<i18n dev> DateFormatSymbols triggers this.clone() in the constructor

Yoshito Umaoka y.umaoka at gmail.com
Fri Jun 5 15:31:25 UTC 2015

Hi folks,

ICU4J implements Java locale service provider interface. I recently 
received a problem report from our customer. When they upgraded Java 
version to 8, the provider implementation stopped working because of NPE 
thrown by our custom DateFormatSymbols subclass. I dug into the problem 
and found that DateFormatSymbols caches its own instance in the 
constructor. Our subclass implementation expects a field is always 
initialized to non-null in the constructor. However, clone() method is 
called for the super class's constructor, the field is not yet 
initialized at the point.

It looks adding 'null' for the field in clone() method would resolve the 
immediate problem, but I'm not comfortable that DateFormatSymbols 
implementation cache a premature instance of my own subclass. If any 
methods overridden by my own subclass is called on a premature instance, 
it might cause another issue.

Anyway, I filed a bug in the Java bug database with the description 
below. For meanwhile, adding simple 'null' check in our code would 
suffice. But I would like to hear Java i18n team's opinion about this issue.


To implement my own locale service provider, I have a class extending 
java.text.DateFormatSymbols. My custom subclass's constructor implicitly 
invokes the no-args constructor in java.text.DateFormatSymbols. The 
constructor calls a private method - initializeData(Locale).

It looks the implementation was updated in Java 8 and initializeData is 
now trying to cache an instance of DateFormatSymbols at the end and 
calls this.clone().

In my own subclass implements clone() method, which copies a field 
initialized by a constructor in the class. For example,

public class MyDateFormatSymbols extends DateFormatSymbols {
     private final Foo foo;

     public MyDateFormatSymbols(Foo foo) {
         if (foo == null) {
             this.foo = new Foo();
         } else {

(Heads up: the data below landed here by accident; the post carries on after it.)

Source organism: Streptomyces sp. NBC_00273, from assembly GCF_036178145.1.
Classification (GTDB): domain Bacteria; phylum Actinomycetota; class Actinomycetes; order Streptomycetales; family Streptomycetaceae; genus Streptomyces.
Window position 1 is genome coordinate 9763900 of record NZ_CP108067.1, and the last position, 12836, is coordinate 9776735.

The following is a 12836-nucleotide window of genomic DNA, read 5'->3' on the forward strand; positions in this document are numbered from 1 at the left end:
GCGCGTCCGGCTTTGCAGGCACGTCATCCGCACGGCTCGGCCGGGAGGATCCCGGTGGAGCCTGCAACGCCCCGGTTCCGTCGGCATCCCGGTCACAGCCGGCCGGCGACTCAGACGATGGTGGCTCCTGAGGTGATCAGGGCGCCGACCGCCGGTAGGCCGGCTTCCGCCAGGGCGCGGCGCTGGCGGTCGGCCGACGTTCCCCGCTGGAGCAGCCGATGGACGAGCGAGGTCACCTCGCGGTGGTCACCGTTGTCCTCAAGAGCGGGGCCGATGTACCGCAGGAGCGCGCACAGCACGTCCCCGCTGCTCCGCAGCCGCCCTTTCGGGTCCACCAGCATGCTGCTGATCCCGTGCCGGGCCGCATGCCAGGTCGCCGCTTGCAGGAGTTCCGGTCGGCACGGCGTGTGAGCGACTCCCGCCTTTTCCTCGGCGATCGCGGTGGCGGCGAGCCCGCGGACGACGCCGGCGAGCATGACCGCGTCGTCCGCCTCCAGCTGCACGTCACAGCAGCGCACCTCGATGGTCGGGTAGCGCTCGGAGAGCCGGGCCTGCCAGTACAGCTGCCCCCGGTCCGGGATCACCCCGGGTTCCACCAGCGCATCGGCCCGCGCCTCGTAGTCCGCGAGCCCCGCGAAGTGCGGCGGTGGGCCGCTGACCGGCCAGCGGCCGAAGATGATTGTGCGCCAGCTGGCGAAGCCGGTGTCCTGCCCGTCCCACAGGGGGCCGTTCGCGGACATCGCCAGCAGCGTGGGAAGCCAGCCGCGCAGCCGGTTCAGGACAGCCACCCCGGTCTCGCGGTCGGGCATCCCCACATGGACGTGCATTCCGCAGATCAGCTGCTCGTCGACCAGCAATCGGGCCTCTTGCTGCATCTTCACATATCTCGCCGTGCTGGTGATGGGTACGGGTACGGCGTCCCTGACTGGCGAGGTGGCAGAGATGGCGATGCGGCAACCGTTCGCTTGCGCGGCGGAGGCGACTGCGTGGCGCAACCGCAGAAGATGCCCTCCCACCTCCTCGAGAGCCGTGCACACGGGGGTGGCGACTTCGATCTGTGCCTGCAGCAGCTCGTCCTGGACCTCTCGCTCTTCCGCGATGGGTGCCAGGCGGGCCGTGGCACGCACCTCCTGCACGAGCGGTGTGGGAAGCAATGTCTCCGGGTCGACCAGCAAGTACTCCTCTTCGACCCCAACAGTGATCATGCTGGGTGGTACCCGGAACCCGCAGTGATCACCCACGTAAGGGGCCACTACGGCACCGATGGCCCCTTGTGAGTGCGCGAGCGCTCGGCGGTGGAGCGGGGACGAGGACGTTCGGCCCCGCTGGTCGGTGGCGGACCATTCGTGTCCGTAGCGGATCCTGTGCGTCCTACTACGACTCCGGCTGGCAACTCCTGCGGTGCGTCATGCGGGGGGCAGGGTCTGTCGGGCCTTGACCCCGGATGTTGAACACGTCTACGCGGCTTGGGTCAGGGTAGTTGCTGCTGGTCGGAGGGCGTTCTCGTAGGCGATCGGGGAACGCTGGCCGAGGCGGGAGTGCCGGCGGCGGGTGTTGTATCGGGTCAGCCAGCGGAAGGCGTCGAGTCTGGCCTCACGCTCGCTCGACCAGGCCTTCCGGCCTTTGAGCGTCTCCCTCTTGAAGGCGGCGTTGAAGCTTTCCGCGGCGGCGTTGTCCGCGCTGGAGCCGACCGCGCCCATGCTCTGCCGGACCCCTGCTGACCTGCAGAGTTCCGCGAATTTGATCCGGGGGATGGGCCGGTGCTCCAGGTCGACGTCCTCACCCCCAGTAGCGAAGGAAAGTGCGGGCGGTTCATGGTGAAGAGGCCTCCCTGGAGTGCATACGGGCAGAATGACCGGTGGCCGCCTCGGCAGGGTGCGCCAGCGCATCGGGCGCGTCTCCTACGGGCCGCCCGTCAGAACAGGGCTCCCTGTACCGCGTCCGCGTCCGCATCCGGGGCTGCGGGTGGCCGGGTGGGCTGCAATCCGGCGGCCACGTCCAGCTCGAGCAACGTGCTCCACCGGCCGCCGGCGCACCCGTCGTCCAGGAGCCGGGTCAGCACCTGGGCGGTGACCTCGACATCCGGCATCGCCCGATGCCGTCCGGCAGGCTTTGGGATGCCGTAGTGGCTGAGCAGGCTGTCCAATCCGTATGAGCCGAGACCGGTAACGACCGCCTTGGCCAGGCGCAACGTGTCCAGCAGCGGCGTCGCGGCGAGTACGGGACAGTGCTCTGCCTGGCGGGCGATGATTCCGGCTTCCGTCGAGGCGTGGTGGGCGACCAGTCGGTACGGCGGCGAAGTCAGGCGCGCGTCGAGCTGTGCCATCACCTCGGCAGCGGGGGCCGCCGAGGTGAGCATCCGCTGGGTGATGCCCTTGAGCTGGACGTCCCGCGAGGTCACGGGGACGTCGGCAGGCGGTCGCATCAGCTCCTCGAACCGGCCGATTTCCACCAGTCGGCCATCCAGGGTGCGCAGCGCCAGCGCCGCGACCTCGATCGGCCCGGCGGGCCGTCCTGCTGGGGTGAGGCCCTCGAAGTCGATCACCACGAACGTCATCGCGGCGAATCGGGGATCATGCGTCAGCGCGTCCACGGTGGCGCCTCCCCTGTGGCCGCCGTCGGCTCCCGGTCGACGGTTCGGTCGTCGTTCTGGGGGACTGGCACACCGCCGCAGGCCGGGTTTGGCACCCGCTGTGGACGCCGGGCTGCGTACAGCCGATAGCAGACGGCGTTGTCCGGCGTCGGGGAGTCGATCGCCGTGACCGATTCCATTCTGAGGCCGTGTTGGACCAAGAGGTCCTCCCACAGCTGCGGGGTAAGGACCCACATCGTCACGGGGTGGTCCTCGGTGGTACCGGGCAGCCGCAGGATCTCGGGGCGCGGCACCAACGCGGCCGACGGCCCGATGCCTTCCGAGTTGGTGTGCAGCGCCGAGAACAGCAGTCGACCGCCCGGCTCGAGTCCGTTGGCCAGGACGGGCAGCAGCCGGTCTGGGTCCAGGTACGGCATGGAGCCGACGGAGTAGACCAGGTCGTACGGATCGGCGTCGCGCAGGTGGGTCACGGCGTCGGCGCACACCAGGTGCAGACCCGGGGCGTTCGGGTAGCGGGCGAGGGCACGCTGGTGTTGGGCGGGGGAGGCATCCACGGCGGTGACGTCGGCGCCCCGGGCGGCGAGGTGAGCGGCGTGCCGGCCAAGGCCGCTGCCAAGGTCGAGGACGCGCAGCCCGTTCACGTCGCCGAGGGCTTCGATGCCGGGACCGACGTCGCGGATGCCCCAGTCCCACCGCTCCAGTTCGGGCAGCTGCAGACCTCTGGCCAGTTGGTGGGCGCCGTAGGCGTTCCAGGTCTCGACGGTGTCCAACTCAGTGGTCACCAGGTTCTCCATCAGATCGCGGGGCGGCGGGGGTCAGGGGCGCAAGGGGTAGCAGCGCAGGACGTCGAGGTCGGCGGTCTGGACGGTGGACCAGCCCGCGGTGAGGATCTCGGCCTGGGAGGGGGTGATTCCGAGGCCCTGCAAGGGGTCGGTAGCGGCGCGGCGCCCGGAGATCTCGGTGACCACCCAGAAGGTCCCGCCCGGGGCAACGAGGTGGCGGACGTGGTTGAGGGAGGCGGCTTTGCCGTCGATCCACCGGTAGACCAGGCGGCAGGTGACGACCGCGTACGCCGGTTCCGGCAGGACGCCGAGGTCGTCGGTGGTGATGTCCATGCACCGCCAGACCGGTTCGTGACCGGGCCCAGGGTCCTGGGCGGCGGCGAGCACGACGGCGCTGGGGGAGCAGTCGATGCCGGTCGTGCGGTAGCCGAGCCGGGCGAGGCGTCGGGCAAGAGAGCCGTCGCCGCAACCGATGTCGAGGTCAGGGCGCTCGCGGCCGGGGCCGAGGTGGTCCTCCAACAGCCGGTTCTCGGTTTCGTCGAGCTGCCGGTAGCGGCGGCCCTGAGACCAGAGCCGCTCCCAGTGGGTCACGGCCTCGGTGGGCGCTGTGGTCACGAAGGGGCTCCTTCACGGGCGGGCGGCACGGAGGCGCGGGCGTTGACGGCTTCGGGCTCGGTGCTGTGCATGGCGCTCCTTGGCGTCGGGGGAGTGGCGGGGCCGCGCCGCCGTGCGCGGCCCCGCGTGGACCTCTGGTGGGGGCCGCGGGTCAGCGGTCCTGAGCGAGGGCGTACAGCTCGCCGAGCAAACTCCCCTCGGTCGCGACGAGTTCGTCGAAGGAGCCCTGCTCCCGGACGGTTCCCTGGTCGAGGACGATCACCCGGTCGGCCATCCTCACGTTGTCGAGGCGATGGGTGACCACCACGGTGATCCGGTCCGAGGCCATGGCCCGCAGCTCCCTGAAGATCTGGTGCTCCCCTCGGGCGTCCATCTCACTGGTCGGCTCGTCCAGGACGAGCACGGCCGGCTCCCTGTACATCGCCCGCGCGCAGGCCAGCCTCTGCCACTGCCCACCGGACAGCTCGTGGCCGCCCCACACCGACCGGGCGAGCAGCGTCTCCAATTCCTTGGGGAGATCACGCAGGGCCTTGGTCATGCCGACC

this.foo = foo;

     public Object clone() {
         MyDateFormatSymbols mdfs = (MyDateFormatSymbols)super.clone();
         mdfs.foo = this.foo.clone();

When the constructor MyDateFormatSymbols(Foo) is called, it triggers 
no-args constructor of the super class - DateFormatSymbols() first. As I 
explained earlier, Java 8 implementation calls this.clone() in 
DateFormatSymbpls.initializeData(Locale). At that point, the field foo 
in my class is not yet initialized, so this.foo.clone() will throw 

My own code expects the field 'foo' is always non-null. I could change 
clone() to check if this.foo is null or not, but I cannot control cached 
'premature' instance held by Java DateFormatSymbols. At this moment, it 
looks the cache is only used for copying field values maintained by 
DateFormaSymbols itself and never call a method. So, even 'premature' 
instance of my own subclass instance is referenced by DateFormatSymbols, 
it won't cause any problems. However, if the Java's implementation is 
changed to call any DateFormatSymbols method overridden by my own 
subclass, it may not work (because my subclass expects the field foo is 

Such code above did not have any problems with earlier Java releases 
(Java 6 / 7).

In my opinion, this.clone() should not be called in DateFormatSymbols 
initialization code. Instead, it should create a private container class 
for these symbols, and cache the object, not DateFormatSymbols itself.

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